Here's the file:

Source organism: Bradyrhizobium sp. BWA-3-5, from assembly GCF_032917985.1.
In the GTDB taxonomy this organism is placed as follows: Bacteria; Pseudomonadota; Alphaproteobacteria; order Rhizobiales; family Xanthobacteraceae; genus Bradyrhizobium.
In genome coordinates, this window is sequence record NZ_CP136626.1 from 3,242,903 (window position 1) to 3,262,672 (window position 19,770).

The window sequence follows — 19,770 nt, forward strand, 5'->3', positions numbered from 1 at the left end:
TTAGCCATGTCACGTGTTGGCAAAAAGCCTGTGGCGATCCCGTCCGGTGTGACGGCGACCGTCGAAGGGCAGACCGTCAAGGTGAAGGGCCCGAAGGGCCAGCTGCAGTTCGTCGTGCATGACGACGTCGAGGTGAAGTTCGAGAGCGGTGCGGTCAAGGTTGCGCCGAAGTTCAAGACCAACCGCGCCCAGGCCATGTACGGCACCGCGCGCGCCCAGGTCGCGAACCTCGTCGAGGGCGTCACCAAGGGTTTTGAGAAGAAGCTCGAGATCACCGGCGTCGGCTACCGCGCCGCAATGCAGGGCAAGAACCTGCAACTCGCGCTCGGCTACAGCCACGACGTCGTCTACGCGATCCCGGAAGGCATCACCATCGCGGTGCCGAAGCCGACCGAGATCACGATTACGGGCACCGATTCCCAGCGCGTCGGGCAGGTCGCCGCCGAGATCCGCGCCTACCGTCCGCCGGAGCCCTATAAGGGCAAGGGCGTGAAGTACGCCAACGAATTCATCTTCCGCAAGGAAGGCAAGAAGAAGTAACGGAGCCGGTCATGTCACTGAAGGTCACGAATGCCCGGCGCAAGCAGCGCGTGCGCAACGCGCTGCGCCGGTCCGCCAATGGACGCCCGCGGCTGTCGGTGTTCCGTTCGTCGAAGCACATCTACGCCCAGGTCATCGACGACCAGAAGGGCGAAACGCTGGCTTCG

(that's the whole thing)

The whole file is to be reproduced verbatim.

Source organism: Bradyrhizobium sp. BWA-3-5, from assembly GCF_032917985.1.
In the GTDB taxonomy this organism is placed as follows: Bacteria; Pseudomonadota; Alphaproteobacteria; order Rhizobiales; family Xanthobacteraceae; genus Bradyrhizobium.
In genome coordinates, this window is sequence record NZ_CP136626.1 from 3,242,903 (window position 1) to 3,262,672 (window position 19,770).

The window sequence follows — 19,770 nt, forward strand, 5'->3', positions numbered from 1 at the left end:
TTAGCCATGTCACGTGTTGGCAAAAAGCCTGTGGCGATCCCGTCCGGTGTGACGGCGACCGTCGAAGGGCAGACCGTCAAGGTGAAGGGCCCGAAGGGCCAGCTGCAGTTCGTCGTGCATGACGACGTCGAGGTGAAGTTCGAGAGCGGTGCGGTCAAGGTTGCGCCGAAGTTCAAGACCAACCGCGCCCAGGCCATGTACGGCACCGCGCGCGCCCAGGTCGCGAACCTCGTCGAGGGCGTCACCAAGGGTTTTGAGAAGAAGCTCGAGATCACCGGCGTCGGCTACCGCGCCGCAATGCAGGGCAAGAACCTGCAACTCGCGCTCGGCTACAGCCACGACGTCGTCTACGCGATCCCGGAAGGCATCACCATCGCGGTGCCGAAGCCGACCGAGATCACGATTACGGGCACCGATTCCCAGCGCGTCGGGCAGGTCGCCGCCGAGATCCGCGCCTACCGTCCGCCGGAGCCCTATAAGGGCAAGGGCGTGAAGTACGCCAACGAATTCATCTTCCGCAAGGAAGGCAAGAAGAAGTAACGGAGCCGGTCATGTCACTGAAGGTCACGAATGCCCGGCGCAAGCAGCGCGTGCGCAACGCGCTGCGCCGGTCCGCCAATGGACGCCCGCGGCTGTCGGTGTTCCGTTCGTCGAAGCACATCTACGCCCAGGTCATCGACGACCAGAAGGGCGAAACGCTGGCTTCG